PGP, GPG defeated

Not broken, just beaten

OpenPGP and GnuPG are susceptible to a chosen-cyphertext attack which would allow an adversary capable of intercepting an encrypted message to use the intended recipient as an unwitting 'decryption oracle', researchers Kahil Jallad, Jonathan Katz and Bruce Schneier report in a recent paper.

In a nutshell, Jane sends an encrypted e-mail message to Dick. Unfortunately, Bill intercepts Jane's message and forwards her message to Dick following a bit of tinkering. When Dick receives it, he's puzzled by an incomprehensible message. If he replies to Bill for clarification with the cyphertext in his reply, and if he has his crypto program set on cruise control, Bill may well be able to read Jane's message.

Of course there are numerous complications which we'll get to presently, but conceptually that's all there is to it. It's similar to a man-in-the-middle attack, only Dick and Jane are not kept under the illusion that they're communicating with each other.

The authors have confirmed that the attack can be exploited practically.

However, it's not exactly easy. One obstacle for the attacker, Bill, is to tempt Dick into replying. If they're already acquainted, this should be easy. If they're strangers, then a bit of social engineering will be in order. The most obvious point of failure, then, is the problem of causing Dick to take action.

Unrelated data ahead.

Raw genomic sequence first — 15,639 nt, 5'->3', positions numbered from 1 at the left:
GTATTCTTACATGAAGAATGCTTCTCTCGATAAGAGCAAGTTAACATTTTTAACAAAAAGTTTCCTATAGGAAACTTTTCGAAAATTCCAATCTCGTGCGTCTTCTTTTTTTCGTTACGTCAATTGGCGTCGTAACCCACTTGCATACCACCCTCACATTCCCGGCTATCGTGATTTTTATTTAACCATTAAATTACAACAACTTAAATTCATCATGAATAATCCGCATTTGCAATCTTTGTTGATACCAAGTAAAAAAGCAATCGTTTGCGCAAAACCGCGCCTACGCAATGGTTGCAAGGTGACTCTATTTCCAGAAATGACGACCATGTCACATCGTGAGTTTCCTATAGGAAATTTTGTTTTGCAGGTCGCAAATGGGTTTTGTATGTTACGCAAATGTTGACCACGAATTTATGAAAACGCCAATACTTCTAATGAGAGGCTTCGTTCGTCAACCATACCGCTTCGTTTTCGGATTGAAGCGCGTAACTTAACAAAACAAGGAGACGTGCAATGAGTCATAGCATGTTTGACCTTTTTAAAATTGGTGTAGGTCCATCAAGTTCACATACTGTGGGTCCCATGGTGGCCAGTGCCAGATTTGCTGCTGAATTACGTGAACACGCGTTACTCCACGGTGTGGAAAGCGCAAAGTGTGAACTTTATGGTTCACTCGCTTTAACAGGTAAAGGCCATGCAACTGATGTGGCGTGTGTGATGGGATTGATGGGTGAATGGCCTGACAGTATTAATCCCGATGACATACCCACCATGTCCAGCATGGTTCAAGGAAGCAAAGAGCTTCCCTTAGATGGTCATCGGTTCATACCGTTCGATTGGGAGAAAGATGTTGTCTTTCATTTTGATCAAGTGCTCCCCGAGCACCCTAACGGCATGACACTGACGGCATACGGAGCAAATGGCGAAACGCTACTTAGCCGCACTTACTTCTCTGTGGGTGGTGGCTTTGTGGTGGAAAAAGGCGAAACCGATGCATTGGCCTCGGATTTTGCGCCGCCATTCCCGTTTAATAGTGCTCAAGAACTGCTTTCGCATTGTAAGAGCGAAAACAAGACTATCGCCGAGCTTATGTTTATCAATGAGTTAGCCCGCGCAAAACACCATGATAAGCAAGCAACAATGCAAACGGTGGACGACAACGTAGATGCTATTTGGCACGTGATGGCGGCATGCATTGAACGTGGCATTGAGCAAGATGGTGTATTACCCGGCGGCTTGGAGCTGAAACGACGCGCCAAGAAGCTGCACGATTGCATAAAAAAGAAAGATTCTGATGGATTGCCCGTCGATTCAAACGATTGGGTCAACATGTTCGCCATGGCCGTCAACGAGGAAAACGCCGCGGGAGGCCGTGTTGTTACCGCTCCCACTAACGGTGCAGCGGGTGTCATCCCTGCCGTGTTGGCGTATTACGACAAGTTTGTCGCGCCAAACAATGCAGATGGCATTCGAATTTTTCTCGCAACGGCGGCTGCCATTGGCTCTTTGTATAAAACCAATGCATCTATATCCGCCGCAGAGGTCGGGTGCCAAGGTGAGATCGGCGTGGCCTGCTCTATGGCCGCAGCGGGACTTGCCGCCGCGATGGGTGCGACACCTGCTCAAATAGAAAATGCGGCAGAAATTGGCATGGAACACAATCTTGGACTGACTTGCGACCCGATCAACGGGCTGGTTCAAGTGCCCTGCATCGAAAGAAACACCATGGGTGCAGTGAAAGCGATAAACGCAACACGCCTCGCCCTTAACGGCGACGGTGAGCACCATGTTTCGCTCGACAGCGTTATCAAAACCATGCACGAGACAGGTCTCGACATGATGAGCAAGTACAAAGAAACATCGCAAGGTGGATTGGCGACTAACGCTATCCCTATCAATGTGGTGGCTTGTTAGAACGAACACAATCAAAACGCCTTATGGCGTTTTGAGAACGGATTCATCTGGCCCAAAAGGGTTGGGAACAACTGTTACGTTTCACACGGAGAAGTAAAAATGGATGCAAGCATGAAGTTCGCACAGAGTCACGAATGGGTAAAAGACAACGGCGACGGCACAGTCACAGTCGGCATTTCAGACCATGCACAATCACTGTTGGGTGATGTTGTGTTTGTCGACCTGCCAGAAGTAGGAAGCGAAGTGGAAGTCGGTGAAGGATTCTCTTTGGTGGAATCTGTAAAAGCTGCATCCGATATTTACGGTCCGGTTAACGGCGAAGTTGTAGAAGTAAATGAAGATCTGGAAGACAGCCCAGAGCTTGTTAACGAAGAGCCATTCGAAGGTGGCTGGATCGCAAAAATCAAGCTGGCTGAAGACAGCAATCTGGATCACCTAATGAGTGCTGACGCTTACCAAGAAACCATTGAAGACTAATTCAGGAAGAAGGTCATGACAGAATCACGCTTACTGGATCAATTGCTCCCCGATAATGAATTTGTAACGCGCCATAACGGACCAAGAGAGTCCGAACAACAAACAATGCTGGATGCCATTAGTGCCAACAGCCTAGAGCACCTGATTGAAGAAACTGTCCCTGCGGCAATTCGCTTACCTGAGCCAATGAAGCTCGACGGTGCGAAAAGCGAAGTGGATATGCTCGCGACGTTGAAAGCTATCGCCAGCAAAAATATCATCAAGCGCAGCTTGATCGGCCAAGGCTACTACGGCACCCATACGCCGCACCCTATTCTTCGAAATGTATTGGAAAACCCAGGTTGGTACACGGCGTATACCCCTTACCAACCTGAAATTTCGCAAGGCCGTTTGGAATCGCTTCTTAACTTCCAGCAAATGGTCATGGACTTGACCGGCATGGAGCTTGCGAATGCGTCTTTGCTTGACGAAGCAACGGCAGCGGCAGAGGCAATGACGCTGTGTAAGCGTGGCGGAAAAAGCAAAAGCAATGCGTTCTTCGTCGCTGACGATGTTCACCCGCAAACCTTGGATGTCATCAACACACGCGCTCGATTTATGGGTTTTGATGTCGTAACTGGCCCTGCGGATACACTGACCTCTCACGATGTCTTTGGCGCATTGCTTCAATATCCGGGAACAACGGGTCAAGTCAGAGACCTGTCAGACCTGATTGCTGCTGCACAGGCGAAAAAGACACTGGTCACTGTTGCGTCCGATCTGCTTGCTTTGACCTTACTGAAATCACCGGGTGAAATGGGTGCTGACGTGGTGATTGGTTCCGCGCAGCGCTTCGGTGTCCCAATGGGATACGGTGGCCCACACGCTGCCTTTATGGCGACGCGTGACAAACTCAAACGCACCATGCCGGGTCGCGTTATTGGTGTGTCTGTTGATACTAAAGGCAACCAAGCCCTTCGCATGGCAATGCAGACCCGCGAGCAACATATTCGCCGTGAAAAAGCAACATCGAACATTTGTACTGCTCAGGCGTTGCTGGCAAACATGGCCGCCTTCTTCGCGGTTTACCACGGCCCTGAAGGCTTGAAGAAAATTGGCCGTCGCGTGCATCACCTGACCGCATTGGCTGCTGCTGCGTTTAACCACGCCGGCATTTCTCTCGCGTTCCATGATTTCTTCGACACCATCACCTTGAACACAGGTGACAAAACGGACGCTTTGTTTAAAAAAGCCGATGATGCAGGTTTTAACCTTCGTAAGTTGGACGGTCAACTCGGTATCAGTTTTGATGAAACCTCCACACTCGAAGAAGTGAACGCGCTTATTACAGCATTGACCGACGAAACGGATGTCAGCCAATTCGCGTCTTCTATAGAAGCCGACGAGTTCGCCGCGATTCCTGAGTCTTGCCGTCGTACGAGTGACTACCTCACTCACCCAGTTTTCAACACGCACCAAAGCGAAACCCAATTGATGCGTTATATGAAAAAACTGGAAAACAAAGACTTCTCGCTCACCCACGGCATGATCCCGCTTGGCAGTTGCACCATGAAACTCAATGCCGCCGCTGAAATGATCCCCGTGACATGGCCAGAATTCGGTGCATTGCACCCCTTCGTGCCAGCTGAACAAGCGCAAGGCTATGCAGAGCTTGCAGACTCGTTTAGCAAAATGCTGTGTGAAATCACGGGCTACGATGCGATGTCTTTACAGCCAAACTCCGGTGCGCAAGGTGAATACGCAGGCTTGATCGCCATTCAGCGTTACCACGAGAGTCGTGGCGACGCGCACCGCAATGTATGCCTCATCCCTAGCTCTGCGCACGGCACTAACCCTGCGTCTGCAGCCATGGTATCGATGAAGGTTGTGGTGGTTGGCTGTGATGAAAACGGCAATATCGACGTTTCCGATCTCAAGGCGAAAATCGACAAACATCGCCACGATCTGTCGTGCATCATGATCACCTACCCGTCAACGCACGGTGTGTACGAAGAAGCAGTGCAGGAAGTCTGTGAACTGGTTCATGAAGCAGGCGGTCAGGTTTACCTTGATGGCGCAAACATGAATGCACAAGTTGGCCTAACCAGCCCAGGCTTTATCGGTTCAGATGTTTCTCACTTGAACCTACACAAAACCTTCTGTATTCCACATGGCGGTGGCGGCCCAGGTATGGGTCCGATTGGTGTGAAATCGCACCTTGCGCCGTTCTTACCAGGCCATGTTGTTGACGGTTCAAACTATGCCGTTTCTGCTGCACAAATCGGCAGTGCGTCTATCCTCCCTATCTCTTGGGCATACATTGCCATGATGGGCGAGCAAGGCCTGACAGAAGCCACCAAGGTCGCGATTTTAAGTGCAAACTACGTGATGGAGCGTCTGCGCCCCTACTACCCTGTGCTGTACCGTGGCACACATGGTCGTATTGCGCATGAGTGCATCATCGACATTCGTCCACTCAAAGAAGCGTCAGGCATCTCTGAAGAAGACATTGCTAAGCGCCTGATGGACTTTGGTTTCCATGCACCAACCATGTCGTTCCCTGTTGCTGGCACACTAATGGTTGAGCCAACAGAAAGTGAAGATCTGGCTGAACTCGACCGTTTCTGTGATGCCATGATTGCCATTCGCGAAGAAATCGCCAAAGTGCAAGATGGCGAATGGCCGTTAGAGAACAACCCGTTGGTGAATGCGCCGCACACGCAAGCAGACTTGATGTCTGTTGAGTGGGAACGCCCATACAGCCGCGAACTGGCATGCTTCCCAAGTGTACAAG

On the technical front, there are a number of conditions which have to be met for the attack to succeed. First, Dick has to set his PGP or GPG application to encrypt automatically, or somehow choose to encrypt a reply to what appears to be a nonsense message. Second, if he uses the crypto application's compression feature (which is normal) the attack will fail. With GPG it fails because of an integrity check which is not actually required by the standard, but which is widely employed. With PGP it fails because, while the standard requires that 'uncompressed' be a valid condition, no one follows the requirement.

If Dick's reply is not compressed by the crypto app, but is compressed with an outside application, the attack will succeed.

What this example shows is that the standard is wrong and that the attack is unlikely in the real world merely because the rules are not being followed. The team recommends, obviously, that the standard be modified to protect against this sort of attack. It also illustrates the importance of a holistic approach to crypto applications.

It's not enough that an algorithm is strong. As we reported recently, a buffer overflow vulnerability in Network Associates' PGP plugin for MS Outlook on Windows was capable of compromising the user's privacy, and even of giving up his machine. In this case, too, there was no 'breaking' of the algorithm. It was simply an attack against a component of a crypto application, which in practical terms is just as bad.

The research team's paper describes the chosen-cyphertext attack in gruesome detail, parts of which, I readily confess, went in one eye and out the other as I read it. ®

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